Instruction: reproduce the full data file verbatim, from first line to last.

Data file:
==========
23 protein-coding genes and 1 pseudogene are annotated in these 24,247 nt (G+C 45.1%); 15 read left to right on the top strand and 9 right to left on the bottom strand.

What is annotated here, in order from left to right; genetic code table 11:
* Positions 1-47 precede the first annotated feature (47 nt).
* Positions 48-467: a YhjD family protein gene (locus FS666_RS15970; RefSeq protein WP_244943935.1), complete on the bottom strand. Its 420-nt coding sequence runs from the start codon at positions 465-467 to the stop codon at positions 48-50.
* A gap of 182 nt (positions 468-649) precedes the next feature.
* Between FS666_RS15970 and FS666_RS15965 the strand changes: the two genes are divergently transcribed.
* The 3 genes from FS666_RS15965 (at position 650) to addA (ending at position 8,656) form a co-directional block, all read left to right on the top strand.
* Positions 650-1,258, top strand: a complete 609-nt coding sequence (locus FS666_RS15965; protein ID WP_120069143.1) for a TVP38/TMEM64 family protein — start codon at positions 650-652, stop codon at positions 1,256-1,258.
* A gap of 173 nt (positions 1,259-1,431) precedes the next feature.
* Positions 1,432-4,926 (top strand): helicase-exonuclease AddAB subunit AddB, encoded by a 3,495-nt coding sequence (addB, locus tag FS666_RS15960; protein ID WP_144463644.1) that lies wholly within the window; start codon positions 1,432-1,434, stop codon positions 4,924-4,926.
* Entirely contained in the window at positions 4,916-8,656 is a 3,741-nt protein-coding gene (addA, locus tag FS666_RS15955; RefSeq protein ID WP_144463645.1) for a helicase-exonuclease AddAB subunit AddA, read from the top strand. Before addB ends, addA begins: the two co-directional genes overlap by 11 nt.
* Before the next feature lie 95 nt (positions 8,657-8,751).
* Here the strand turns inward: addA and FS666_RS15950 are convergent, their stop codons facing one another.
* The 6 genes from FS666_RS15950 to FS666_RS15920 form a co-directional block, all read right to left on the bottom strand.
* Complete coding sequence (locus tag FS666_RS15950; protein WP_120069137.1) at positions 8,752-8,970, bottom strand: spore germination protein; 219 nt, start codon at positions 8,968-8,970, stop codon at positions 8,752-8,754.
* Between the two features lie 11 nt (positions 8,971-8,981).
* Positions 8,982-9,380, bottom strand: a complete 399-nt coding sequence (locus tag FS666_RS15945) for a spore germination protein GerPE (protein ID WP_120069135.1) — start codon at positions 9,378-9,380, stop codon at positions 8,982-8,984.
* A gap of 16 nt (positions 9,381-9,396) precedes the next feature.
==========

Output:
23 protein-coding genes and 1 pseudogene are annotated in these 24,247 nt (G+C 45.1%); 15 read left to right on the top strand and 9 right to left on the bottom strand.

What is annotated here, in order from left to right; genetic code table 11:
* Positions 1-47 precede the first annotated feature (47 nt).
* Positions 48-467: a YhjD family protein gene (locus FS666_RS15970; RefSeq protein WP_244943935.1), complete on the bottom strand. Its 420-nt coding sequence runs from the start codon at positions 465-467 to the stop codon at positions 48-50.
* A gap of 182 nt (positions 468-649) precedes the next feature.
* Between FS666_RS15970 and FS666_RS15965 the strand changes: the two genes are divergently transcribed.
* The 3 genes from FS666_RS15965 (at position 650) to addA (ending at position 8,656) form a co-directional block, all read left to right on the top strand.
* Positions 650-1,258, top strand: a complete 609-nt coding sequence (locus FS666_RS15965; protein ID WP_120069143.1) for a TVP38/TMEM64 family protein — start codon at positions 650-652, stop codon at positions 1,256-1,258.
* A gap of 173 nt (positions 1,259-1,431) precedes the next feature.
* Positions 1,432-4,926 (top strand): helicase-exonuclease AddAB subunit AddB, encoded by a 3,495-nt coding sequence (addB, locus tag FS666_RS15960; protein ID WP_144463644.1) that lies wholly within the window; start codon positions 1,432-1,434, stop codon positions 4,924-4,926.
* Entirely contained in the window at positions 4,916-8,656 is a 3,741-nt protein-coding gene (addA, locus tag FS666_RS15955; RefSeq protein ID WP_144463645.1) for a helicase-exonuclease AddAB subunit AddA, read from the top strand. Before addB ends, addA begins: the two co-directional genes overlap by 11 nt.
* Before the next feature lie 95 nt (positions 8,657-8,751).
* Here the strand turns inward: addA and FS666_RS15950 are convergent, their stop codons facing one another.
* The 6 genes from FS666_RS15950 to FS666_RS15920 form a co-directional block, all read right to left on the bottom strand.
* Complete coding sequence (locus tag FS666_RS15950; protein WP_120069137.1) at positions 8,752-8,970, bottom strand: spore germination protein; 219 nt, start codon at positions 8,968-8,970, stop codon at positions 8,752-8,754.
* Between the two features lie 11 nt (positions 8,971-8,981).
* Positions 8,982-9,380, bottom strand: a complete 399-nt coding sequence (locus tag FS666_RS15945) for a spore germination protein GerPE (protein ID WP_120069135.1) — start codon at positions 9,378-9,380, stop codon at positions 8,982-8,984.
* A gap of 16 nt (positions 9,381-9,396) precedes the next feature.